Gurney Journey | category: Casein Painting


Gurney Journey

This daily weblog by Dinotopia creator James Gurney is for illustrators, plein-air painters, sketchers, comic artists, animators, art students, and writers. You'll find practical studio tips, insights into the making of the Dinotopia books, and first-hand reports from art schools and museums.

Painting the 1929 New Standard Biplane

In this new YouTube video, I paint a 1929 biplane at the Old Rhinebeck Aerodrome using casein paint. 

Art Supplies
Richeson casein paint set

I'm painting area by area, filling in the lines almost like a coloring book. With that limited palette, I can get most of the colors I want, but there are other colors in my bag if I need them. More about limited palettes in Color and Light: A Guide for the Realist Painter.

The light changes throughout the day as the sun moves from left to right and goes in and out of clouds.

In the video I consider how people imagined the future in 1929 when that aircraft was new and how close their predictions actually turned out to be.

Why Do You Paint Telephone Poles?

Why Do You Paint Telephone Poles?

Scraytonify asks: "Why do you choose to paint the scenes you do with telephone poles and wires and fire hydrants?" 

Answer: I like the stuff we normally overlook. We tune them out of our ordinary habitual awareness, but we'll be nostalgic for them when they're gone.


Watch the painting being made on my Gumroad tutorial "Casein Painting in the Wild."

Using a Yellow Underpainting

Starting with a yellow underpainting puts "fire in the belly" of a gray painting.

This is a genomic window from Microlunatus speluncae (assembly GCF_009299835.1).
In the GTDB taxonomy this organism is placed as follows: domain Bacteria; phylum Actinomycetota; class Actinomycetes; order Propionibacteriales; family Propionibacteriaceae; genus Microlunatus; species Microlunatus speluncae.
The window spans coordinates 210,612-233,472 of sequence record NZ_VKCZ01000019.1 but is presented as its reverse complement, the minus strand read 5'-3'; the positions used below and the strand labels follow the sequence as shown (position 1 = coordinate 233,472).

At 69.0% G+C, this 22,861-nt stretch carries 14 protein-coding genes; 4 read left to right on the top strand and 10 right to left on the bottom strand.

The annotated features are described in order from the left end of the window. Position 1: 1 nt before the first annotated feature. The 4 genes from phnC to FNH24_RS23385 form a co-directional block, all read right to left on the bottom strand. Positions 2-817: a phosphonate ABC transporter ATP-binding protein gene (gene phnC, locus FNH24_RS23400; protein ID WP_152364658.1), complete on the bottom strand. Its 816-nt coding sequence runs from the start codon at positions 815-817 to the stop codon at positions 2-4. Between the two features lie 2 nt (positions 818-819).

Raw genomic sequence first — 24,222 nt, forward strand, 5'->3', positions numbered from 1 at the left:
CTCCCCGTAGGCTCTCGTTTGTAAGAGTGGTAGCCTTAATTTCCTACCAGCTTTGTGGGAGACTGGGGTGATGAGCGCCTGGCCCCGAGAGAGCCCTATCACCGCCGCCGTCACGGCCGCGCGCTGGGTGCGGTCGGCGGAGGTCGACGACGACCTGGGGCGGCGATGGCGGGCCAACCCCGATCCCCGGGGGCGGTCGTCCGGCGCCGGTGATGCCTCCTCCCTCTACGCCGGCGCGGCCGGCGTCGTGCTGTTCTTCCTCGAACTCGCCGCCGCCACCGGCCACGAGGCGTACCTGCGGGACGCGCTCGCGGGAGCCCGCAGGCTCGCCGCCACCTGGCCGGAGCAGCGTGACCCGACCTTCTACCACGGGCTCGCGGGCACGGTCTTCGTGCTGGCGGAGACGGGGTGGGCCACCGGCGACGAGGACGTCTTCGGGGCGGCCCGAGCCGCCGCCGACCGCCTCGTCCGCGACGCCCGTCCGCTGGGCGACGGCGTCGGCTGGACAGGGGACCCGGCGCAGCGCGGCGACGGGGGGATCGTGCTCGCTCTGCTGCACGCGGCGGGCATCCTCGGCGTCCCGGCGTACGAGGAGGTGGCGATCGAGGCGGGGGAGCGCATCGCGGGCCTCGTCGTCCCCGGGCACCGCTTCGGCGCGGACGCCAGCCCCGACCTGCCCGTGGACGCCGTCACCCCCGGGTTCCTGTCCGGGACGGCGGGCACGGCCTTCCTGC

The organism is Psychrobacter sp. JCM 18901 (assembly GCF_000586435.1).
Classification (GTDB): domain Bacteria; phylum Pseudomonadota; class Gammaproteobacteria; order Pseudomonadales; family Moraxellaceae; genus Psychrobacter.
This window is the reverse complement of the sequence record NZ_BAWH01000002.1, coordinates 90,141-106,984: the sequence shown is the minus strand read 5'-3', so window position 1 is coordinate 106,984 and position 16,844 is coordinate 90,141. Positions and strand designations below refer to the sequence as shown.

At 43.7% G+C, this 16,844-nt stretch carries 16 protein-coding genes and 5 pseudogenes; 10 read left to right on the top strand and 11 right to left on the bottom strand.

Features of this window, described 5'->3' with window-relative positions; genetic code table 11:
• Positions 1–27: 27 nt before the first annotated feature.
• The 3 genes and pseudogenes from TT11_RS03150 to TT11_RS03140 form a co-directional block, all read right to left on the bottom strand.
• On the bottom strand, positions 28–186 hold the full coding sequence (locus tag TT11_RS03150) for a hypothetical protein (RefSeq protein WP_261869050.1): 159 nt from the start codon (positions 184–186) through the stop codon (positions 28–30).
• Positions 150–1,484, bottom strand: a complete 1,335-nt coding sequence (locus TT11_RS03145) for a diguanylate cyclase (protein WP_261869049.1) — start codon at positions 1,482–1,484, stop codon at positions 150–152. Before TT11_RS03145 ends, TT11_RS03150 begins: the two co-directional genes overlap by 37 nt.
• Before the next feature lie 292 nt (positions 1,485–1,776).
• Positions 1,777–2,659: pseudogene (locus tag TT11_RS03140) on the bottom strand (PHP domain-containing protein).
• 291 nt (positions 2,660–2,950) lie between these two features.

The yellow layer is made up of a thin layer of casein brushed on in advance of the plein-air session. 

The underpainting gets mostly covered up by opaque or semi-opaque paint, but it manages to peek through in a few places.

 This YouTube excerpt is from my new Gumroad tutorial "TRIADS

Art Materials 

Can you take casein on an airplane?

Paul asks: "Have you ever taken the plane with casein? Is it possible to travel with it (either checked in or in carry-on)?"
Can you take casein on an airplane?

Paul, there's no problem packing the tubes of casein in your checked luggage. If you want to take them as carry-on, it's also OK because the tubes are smaller than the 3.4 ounce maximum limit. The average Richeson tube is 1.25oz. But be careful because the big tubes of white are 5 oz. or 150ml. 

The good thing about casein for a remote painting adventure is that you don't need to worry about bringing mineral spirits or oil solvent, which you can't take on an airplane, checked or otherwise.

However I would not recommend casein for actually painting in airports, or other enclosed spaces. That's because it has a rather strong smell that not everyone loves. Another thing to keep in mind is that if you paint with it, you'll need to clean up fairly quickly after finishing the painting. If it dries on your brush, the dried paint can wreck the fibers. That's not such a problem with gouache because you can reactivate paint that has dried on your brush.

Painting a Backlit Parked Car in Casein

I painted this casein study while Jeanette was in the market, so I had about 45 minutes.

I took a gamble on the car staying parked, and lost the gamble twice, but kept going anyway.

(Link to video)
Over an underpainting color of Cadmium Orange casein, I used Cobalt Blue,Venetian RedIvory Black, and Titanium White and focused on a simple warm/cool 

Using Casein Over a Pretextured Canvas Board

Using Casein Over a Pretextured Canvas Board

Here are some details of the little portrait of my wife shopping for veggies (link to YouTube video).